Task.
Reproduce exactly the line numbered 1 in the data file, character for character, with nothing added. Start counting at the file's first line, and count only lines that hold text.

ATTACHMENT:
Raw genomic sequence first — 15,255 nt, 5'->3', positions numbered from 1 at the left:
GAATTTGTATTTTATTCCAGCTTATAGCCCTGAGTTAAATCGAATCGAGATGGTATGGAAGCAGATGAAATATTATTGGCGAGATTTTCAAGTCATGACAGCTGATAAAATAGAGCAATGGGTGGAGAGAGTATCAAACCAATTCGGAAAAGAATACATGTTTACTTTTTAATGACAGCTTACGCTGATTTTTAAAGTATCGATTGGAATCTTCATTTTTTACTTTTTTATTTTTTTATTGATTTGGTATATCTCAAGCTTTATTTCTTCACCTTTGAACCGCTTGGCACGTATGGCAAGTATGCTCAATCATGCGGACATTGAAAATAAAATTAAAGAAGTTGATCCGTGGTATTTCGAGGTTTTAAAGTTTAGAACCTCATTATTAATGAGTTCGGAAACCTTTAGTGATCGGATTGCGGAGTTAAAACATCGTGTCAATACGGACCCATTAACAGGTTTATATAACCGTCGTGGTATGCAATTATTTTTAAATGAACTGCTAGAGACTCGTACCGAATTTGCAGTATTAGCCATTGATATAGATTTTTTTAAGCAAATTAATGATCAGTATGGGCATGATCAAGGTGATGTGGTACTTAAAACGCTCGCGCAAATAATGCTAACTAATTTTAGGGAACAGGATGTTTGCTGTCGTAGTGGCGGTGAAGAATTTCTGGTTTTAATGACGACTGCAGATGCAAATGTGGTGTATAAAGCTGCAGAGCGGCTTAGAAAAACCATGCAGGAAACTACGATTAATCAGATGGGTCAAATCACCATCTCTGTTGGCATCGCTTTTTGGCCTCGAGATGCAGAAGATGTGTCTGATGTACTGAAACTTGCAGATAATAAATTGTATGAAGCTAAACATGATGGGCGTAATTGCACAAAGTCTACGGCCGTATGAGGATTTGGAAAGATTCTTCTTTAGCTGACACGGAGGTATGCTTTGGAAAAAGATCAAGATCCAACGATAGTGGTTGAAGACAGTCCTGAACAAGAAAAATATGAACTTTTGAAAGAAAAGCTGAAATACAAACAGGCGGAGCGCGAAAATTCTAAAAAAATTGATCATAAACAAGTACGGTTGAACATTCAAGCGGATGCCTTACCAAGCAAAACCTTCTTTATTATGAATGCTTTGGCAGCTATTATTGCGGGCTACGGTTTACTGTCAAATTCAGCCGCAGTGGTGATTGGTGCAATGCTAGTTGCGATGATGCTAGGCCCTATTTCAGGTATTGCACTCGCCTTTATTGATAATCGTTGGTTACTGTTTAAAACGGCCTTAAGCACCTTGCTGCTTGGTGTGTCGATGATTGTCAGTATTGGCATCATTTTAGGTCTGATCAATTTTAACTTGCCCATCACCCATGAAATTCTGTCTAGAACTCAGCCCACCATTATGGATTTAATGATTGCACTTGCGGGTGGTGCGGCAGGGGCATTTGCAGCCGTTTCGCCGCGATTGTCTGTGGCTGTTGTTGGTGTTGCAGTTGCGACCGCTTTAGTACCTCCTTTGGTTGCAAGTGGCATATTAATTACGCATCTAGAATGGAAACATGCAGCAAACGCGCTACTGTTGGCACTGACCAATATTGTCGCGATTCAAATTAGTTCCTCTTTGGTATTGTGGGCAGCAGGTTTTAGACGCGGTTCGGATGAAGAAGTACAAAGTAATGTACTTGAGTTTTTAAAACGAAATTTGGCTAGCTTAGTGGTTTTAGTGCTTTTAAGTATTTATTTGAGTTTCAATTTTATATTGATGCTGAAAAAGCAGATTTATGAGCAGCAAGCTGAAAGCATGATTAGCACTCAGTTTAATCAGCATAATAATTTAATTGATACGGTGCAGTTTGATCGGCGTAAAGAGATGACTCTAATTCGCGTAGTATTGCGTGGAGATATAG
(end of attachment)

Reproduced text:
Raw genomic sequence first — 15,255 nt, 5'->3', positions numbered from 1 at the left: